A Study In Contrast The Views Of

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A Study In Contrast The Views Of Catherine Barkley And Brett Ashley In Their Perspective Classes Essay, Research Paper A Study in Contrast: The views of Catherine Barkley and Brett Ashley in their perspective classes During the early 1900 s, after the death of Queen Victoria, the European world went through a great change under the influence of the Free Women s movement and WWI. It was a time of great confusion, women were faced with choices unheard of before, and having to fight against what they had been taught their entire lives. Characters like Brett Ashley from Ernest Hemingway s The Sun Also Rises presented the image of the short-skirted, shimmying, seductive, sleek femininity promising unprecedented freedom for the twentieth-century. Others characters like Catherine

Barkley, A Farewell to Arms, presented a more conservative Victorian way of life, akin to a male dominant world. These, Hemingway s most famous female characters, are reflective in their contrast to the decaying Victorian society of the 1800 s and the feminist movement of the early 1900 s. Hemmingway s attempt to create the perfect wife through Catherine, may have in fact been too successful, as he leaves the reader questioning whether she is too idealistic, too selflessly loving and giving to be believed as a character. This is no truer than at the hospital after Catherine informs Frederic (Tenente), that she is pregnant her only concern becomes his happiness despite his constant pleas that he is in fact happy about the pregnancy. This is only overshadowed by her constant

reassurances that she will be a good girl , never failing to apologize hastily for any momentary lapse in judgement. In fact, Catherine never fails to support Frederic for any of the risks he takes with his health, through drinking or the operation. While this submissive support for Frederic may seem surreal, it actually reflects the women of the Victorian era. The concepts of Victorianism are in no way supportive of Catherine s realism; they only provide a potential reason for her surreal personality. Brett, in contrast to Catherine is believable due to her faults. Brett is more human through her realization that she uses men like Count Mippipopulous and Pedro Romero, for wealth and lust. Brett s understanding of her own nature is therefore more easily sympathized with and is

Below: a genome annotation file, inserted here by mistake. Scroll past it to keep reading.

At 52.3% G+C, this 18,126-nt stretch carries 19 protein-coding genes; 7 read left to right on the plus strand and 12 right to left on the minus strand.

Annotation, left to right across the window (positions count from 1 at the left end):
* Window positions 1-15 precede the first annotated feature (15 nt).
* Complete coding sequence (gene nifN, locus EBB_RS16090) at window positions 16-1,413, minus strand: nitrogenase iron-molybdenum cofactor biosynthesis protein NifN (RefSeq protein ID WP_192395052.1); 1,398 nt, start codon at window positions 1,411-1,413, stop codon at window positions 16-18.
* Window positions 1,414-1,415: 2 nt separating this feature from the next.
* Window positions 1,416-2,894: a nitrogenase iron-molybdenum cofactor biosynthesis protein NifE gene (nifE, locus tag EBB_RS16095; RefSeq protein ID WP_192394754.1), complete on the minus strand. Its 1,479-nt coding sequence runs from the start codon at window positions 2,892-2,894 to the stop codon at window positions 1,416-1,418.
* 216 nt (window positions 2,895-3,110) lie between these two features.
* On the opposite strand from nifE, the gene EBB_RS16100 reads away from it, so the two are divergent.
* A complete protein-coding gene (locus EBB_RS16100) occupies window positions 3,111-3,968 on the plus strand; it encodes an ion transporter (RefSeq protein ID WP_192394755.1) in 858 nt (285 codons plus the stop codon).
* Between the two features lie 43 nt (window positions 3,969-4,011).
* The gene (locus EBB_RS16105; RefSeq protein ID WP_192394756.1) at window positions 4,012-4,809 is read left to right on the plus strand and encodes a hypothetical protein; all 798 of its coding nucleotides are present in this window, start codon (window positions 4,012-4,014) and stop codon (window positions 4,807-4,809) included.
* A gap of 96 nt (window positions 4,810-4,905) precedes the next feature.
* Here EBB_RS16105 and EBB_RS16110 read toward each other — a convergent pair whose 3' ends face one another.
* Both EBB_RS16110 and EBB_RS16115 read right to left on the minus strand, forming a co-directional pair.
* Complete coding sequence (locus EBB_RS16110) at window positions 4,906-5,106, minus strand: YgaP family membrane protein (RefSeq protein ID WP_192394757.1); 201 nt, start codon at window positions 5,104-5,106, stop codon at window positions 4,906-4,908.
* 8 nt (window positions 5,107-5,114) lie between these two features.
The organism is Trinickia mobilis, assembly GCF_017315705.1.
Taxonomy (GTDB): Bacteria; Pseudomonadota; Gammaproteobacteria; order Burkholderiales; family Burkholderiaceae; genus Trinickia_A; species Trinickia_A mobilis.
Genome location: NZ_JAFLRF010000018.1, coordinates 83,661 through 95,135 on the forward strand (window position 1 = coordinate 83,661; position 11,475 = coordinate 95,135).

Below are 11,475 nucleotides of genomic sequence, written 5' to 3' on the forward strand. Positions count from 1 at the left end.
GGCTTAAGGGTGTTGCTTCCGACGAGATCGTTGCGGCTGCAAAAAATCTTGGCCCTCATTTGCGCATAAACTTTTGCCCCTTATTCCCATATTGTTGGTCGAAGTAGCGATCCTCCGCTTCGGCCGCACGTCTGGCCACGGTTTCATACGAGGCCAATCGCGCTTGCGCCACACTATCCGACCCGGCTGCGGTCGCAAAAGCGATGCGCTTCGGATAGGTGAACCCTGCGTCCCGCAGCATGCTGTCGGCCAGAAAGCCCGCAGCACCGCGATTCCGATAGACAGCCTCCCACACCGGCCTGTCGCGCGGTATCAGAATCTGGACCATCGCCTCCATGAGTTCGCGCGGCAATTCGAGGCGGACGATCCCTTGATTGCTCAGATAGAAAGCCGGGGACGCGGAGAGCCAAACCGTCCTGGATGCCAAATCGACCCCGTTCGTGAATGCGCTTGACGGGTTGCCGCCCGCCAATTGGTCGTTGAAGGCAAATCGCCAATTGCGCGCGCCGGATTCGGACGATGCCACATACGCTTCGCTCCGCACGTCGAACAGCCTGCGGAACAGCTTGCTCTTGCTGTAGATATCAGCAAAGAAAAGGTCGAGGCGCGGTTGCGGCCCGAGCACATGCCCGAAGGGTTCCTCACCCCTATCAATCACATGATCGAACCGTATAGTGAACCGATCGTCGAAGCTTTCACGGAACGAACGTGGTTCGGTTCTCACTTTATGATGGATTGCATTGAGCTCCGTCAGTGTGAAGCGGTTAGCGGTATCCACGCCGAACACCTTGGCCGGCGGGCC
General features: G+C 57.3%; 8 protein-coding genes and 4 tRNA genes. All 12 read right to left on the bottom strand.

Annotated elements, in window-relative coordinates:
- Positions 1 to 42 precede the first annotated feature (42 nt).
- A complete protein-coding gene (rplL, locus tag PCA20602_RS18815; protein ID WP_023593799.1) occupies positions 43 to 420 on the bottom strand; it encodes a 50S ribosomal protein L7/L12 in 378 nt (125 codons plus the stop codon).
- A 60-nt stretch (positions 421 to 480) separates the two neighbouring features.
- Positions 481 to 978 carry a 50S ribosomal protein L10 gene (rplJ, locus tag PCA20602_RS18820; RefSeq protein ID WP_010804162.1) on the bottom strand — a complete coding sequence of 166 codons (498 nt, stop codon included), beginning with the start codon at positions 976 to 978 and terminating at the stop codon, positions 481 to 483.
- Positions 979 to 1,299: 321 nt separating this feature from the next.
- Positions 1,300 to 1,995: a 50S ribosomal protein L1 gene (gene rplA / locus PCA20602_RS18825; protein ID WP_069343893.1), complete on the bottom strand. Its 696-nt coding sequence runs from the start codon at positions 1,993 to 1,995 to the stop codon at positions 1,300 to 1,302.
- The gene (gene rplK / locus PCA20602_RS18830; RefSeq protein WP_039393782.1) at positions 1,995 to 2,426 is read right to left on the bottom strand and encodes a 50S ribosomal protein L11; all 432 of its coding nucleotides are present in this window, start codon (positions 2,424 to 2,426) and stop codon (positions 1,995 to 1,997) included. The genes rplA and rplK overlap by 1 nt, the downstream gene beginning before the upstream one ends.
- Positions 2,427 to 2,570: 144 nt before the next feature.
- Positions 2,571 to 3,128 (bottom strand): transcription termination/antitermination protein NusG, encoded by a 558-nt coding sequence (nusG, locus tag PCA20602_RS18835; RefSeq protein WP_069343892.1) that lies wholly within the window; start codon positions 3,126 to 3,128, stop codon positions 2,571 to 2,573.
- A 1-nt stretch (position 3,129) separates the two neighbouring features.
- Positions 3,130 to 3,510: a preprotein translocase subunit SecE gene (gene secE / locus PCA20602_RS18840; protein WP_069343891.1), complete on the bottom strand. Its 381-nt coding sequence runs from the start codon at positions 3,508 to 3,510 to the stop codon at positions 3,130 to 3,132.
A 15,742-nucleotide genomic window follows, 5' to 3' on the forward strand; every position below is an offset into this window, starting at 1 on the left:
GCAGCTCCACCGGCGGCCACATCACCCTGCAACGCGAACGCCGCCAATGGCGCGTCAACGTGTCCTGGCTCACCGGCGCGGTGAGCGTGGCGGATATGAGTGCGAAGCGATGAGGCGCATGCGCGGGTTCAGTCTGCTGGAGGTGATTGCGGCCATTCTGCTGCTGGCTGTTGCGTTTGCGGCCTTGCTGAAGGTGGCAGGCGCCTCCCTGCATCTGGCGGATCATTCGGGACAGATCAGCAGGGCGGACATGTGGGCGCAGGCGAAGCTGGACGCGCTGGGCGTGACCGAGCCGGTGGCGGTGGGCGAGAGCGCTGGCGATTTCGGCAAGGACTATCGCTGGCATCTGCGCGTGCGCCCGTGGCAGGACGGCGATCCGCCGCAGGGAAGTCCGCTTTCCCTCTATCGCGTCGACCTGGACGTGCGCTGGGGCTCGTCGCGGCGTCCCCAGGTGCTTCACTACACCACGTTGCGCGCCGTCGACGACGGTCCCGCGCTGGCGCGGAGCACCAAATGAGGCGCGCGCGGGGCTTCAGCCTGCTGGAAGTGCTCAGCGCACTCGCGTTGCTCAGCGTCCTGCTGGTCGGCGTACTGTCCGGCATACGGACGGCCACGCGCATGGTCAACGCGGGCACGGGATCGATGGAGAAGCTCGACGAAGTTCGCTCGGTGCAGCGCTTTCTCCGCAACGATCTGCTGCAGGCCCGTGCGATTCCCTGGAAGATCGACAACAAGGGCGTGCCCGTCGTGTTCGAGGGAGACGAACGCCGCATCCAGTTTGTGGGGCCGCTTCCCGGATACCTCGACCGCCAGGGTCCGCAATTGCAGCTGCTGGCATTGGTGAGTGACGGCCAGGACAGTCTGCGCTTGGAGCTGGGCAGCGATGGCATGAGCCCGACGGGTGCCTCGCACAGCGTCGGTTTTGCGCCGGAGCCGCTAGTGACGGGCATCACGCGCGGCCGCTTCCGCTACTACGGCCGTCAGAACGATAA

what makes her character interesting. Brett s morals are perhaps the most honest part of her character as they portray those ideals that directly conflict with the world around her. One example of this is her multiple relationships outside of her engagement to Mike, which would have been outrageous for the time. The Victorian family would look at her as nothing short of a prostitute and yet the male of a household would most honestly be attracted to her. The family belief that a modest woman seldom desires any sexual gratification for herself was just the double standard that Brett rebelled against. This shows strength in character, found in few others during the period and is what gives the reader a better understanding of why Brett is the way she is. Catherine s desire to feel

protected is a foil to Brett s quest for freedom. Protected from the fear of abandonment and loneliness that come with failed attempts at love. Catherine s previous marriage, which ended in the death of her husband, has left many emotional scars, making it difficult to deal with the stages of recommitting herself to another person. She finds her new relationship with Frederic difficult at first because she questions whether she is discrediting her previous husbands memory. Catherine s desire for protection and companionship eventually overcomes her fear of commitment and she falls deeply in love. Frederic had to commit on a very strong level to Catherine, in order for her to get over her previous husband. This serious a relationship was not Frederic s desire at first however; he